A healthy baby was born in China’s northwest Shaanxi Province from an embryo that was frozen 12 years ago, make it the country’s longest preserved test tube baby.
A 40-year-old woman named Li gave birth to her second son, weighing 3,440 grammes at birth, at the Tangdu Hospital in provincial capital Xi’an on Wednesday morning. She suffers from blocked fallopian tubes and polycystic ovary syndrome, a health problem that can affect a woman’s fertility and pregnancy. Li began attempting to conceive through IVF in 2003.
That year doctors harvested 12 of her eggs and created 12 embryos with her husband’s sperm. They implanted two fresh embryos to her womb and froze seven that they considered viable.
Li birthed a boy in 2004, and has since spent three yuan (around 50 cents) per day to store the embryos in the hospital in case of an emergency.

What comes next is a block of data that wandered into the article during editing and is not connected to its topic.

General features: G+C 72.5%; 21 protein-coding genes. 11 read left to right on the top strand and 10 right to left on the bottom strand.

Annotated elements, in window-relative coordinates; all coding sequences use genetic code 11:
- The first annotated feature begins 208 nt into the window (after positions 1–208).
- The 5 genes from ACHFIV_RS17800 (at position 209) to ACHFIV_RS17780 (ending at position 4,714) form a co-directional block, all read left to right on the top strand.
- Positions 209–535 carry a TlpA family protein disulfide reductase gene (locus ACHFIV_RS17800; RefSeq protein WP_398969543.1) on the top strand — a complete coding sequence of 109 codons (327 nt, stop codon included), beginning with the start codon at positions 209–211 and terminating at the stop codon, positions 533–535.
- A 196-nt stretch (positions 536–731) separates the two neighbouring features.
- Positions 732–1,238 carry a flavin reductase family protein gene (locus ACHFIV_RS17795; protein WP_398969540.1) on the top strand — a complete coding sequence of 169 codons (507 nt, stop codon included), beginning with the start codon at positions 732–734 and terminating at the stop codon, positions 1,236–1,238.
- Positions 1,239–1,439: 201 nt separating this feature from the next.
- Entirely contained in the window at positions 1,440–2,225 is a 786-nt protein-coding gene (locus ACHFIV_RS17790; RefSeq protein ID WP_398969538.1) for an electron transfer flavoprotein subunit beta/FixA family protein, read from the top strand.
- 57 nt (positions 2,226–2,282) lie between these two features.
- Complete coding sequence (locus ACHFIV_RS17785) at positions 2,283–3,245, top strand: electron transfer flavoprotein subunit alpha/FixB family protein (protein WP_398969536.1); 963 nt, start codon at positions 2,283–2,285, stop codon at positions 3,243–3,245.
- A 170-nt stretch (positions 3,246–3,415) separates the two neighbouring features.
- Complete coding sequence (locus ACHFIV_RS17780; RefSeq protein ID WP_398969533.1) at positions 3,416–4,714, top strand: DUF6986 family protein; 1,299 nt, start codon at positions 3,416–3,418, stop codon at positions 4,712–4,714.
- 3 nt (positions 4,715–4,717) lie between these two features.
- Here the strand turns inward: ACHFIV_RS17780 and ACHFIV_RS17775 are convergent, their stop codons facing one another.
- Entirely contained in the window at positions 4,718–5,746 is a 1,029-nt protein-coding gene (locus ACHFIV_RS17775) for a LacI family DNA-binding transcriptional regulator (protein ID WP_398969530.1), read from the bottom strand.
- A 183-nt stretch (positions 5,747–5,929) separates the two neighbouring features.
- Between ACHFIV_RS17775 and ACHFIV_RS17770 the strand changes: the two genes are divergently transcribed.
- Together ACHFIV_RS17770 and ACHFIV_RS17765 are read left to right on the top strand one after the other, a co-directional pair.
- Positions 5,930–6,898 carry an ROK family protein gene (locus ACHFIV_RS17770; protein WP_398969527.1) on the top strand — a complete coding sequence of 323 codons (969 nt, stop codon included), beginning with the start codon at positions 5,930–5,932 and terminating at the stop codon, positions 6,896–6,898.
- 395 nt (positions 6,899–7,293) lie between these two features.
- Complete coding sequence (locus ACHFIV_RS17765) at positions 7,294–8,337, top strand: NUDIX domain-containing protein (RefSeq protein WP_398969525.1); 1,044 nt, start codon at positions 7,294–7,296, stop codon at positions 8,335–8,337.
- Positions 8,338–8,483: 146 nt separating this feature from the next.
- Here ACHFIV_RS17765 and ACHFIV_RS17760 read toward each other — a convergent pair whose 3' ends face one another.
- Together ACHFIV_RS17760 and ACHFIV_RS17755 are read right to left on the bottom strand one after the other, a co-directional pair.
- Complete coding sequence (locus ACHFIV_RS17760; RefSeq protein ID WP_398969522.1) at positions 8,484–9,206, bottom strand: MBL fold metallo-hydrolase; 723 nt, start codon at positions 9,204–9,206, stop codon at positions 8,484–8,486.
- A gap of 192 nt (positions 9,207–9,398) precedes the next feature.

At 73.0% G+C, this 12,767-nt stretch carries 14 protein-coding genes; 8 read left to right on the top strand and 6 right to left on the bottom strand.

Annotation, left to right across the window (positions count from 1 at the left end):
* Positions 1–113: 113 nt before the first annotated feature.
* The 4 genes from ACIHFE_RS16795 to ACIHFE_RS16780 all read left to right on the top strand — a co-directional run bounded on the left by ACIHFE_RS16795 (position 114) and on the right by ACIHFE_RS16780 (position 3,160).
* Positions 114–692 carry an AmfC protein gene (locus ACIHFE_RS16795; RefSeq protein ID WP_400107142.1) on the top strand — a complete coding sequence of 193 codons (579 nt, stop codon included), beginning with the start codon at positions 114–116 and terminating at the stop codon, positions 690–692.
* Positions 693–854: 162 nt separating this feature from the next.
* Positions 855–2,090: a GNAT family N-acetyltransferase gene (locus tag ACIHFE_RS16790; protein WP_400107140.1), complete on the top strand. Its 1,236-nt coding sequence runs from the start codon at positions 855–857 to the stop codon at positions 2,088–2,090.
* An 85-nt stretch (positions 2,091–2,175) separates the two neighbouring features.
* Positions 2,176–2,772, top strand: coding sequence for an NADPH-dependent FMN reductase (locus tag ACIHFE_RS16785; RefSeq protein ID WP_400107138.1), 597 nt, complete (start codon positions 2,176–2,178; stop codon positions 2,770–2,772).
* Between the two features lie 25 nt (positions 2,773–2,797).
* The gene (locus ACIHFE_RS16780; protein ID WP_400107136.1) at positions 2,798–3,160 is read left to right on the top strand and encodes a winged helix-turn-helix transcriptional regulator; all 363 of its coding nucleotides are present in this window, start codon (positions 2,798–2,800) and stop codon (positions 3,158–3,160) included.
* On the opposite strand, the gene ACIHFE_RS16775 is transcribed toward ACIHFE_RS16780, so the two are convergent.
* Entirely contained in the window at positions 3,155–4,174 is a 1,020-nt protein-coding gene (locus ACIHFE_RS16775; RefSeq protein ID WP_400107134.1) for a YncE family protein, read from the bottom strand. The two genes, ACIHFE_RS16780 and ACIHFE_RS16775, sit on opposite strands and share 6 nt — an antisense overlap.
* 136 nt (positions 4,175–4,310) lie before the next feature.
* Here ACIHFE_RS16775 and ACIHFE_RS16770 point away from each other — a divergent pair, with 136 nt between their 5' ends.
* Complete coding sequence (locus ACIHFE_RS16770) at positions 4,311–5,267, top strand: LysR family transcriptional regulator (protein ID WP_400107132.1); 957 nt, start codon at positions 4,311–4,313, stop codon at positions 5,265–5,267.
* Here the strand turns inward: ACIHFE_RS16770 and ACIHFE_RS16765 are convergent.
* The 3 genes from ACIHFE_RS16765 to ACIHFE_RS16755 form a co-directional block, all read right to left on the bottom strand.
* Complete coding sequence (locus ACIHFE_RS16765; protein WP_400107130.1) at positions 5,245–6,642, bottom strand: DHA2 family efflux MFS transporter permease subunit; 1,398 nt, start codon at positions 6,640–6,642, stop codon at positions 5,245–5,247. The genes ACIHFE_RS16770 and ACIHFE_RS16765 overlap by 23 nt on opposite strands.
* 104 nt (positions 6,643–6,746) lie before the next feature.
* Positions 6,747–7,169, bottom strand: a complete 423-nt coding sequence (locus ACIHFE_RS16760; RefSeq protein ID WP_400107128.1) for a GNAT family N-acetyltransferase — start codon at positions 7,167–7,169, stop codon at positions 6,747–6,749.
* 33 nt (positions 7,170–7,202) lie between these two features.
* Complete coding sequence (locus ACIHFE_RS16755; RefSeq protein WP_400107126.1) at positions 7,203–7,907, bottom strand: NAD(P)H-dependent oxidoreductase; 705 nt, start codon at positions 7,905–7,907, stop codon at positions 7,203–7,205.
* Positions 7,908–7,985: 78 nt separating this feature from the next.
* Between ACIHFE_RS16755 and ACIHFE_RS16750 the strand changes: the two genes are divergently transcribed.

Following China’s dropping of its one-child policy, she decided to have a second child. Three embryos survived the thawing process. The two best were implanted in her womb but only one survived.
“The success rate of implanted thawed embryos is more than 40 per cent in our hospital, so doctors usually place more than one embryo at a time,” Wang Xiaohong, director of Tangdu Hospital reproductive medicine centre, was quoted as saying by the state-run Xinhua news agency.
“Our first boy is 12-years-old now. The purpose of freezing the embryos was to have a second child someday, and luckily, we succeeded,” her husband said.
The first test-tube baby on the Chinese mainland, Zheng Mengzhu, was born in 1988.
Infertility rate is very high in China. China Population Association statistics from 2012 revealed that 40 million people are facing fertility issues, accounting for around 12.5 per cent of the population at child-bearing age.
“IVF is one of the most effective assisted reproduction techniques for treating of infertility,” said Wang.
Tangdu Hospital began to freeze embryos for infertile couples in 2003.
Up to now, it has frozen around 100,000 embryos, thawed more than 27,000, and created 4,293 healthy test-tube babies.